CI/CD || Circle CI || React Native Android ( only )

There always comes a time for a company where they feel the need to automate not only their tests, but also the builds, and CI/CD, which is a nightmare for all the developers, soon becoming a reality.

Night Mare
what went wrong :-(
- &restore-yarn-cache
name: Restore cached root node_modules
key: yarn-cache-{{ checksum "yarn.lock" }}
- &save-yarn-cache
name: Save node_modules to cache
key: yarn-cache-{{ checksum "yarn.lock" }}
- node_modules
I generally use yarn in my project hence I am caching the yarn.lock file, if you use npm, you can cache package-lock.json file instead.
To do so, you just have to replace the yarn.lock file in the above code block with package-lock.json and you will be good to go.Note: What circleCI does for caching is that it stores a custom cache based key for the file you wish to cache and upload it to there server, at the time you store the cache and hence for every subsequent builds, it uses the cached file to prevent the same activity again and hence subsequent builds becomes relatively faster.
- image: reactnativecommunity/react-native-android
Here "android" is the job name, which uses "docker" image as an executor base.
Note: One can also cache the docker images used in the pipeline in circle ci, but this feature is not supported in the base plan.
To know more about caching a docker image refer docs.
Now we define the steps of job*//*
Writing steps though is most straight forward task of all but it also needs a very thorough clarity of what one wish to achieve with the job
checkout -> this steps ensure that you are the root directory of your project.
- checkout/*
restore_cache: *restore-yarn-cache -> Notice here we used the alias we defined above, what it does ( as it name suggest ) looks for a cache of the dependencies and restores them if available.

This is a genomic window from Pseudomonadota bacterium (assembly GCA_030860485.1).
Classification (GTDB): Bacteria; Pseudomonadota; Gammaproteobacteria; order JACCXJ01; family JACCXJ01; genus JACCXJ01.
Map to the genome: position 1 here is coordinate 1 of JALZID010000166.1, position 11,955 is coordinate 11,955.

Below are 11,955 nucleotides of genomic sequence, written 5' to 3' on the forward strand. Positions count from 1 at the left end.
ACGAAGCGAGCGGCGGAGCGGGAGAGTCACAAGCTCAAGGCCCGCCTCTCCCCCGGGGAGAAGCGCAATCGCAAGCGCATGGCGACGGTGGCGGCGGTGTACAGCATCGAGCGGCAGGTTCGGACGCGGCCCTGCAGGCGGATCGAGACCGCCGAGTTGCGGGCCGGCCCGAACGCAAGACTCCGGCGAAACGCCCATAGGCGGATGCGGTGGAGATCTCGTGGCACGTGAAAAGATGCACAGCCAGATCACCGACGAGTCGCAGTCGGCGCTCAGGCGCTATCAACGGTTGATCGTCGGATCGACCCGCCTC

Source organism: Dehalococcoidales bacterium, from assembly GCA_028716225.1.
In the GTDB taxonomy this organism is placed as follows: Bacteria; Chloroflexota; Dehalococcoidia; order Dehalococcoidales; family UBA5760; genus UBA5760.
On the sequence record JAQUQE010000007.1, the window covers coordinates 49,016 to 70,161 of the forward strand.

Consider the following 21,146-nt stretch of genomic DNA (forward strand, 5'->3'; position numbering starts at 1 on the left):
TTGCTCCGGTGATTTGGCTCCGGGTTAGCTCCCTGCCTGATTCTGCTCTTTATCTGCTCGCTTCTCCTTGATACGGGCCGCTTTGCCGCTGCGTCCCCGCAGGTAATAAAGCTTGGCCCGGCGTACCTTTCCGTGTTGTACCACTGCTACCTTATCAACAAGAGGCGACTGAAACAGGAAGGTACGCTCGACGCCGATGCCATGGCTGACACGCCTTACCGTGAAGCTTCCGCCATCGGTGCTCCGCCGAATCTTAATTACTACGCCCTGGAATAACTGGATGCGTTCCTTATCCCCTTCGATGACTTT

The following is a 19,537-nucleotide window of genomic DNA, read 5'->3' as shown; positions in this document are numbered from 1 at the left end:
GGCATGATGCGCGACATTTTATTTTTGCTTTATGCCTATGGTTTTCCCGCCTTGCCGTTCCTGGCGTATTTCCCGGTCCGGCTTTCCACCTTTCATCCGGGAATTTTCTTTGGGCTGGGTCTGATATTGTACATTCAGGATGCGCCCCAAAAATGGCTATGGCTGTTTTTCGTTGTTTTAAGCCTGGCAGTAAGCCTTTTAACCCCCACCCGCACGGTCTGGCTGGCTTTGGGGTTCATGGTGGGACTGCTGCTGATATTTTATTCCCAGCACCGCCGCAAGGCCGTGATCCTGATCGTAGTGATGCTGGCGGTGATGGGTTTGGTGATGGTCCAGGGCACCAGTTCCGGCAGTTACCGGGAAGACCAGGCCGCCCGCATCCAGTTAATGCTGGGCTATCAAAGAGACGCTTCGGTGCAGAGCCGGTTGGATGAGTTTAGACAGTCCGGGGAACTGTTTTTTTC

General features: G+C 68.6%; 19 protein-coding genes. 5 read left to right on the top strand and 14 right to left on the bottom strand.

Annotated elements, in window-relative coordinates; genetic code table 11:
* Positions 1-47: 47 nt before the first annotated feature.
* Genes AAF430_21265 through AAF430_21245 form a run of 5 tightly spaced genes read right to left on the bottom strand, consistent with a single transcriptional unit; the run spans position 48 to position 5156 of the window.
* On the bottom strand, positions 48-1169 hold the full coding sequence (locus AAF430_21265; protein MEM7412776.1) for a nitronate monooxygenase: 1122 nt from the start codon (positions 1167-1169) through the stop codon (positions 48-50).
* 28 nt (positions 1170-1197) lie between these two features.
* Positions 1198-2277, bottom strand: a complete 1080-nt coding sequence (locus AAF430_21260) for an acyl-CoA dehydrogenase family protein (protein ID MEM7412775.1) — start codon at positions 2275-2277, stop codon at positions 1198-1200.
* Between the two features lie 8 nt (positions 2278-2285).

- restore_cache: *restore-yarn-cache
- run:
name: yarn install
command: yarn install
Followed by this we ran another job with name "yarn install" here we basically install the dependencies again, to be precise, install if not found in node_modules, which got restored by the restore cache step we did earlier.
This works in the same manner as the yarn or npm install command works on our local machines.
- save_cache: *save-yarn-cache/*
Notice here we used the save cache alias we defined above, this basically updates the cache of the yarn.lock file if it was changed from the previous version of it.
- run:
name: env file
command: ENVFILE=.env.development
- run:
name: jetify
command: npx jetify
Followed by that we attached the "env" file as per the requirement to the build phase so as to get the environment variables set, similarly I ran jetify for AndroidX based dependencies in the project.
- run:
name: react bundle
command: npx react-native bundle --platform android --dev false --entry-file index.js --bundle-output android/app/src/main/assets/
In the above step we created the development bundle for the react native application, followed to which we created our debug apk.
Note: We never push files to version control and hence here I am maintaining an example version of the same which I later copied on the fly.
- run:
name: android build
command: |
cd android
chmod +x gradlew && ./gradlew assembleDebug
/*If your team is using some OTA Update methods like codepush you can set up there respective commands in the package.json file and run the from here, like this - run:
name: OTA Update Alpha
command: yarn ota_update_alpha_command_from_packageJSON_script

version: 2
- android
We define a workflow called "build_and_test", it is just a name, you can call as it anything.
Important thing is the following
Here, we called a job called android which we defined above, and hence the job is called and if we did all right, we will have a successful execution of your pipeline.
Keep coding !!

Shubham Kakkar | Gmail | Github | LinkedIn

I’m a freelance, multi-disciplinary Web-App Developer who’s delivered creative and engaging tech solutions to various startups.

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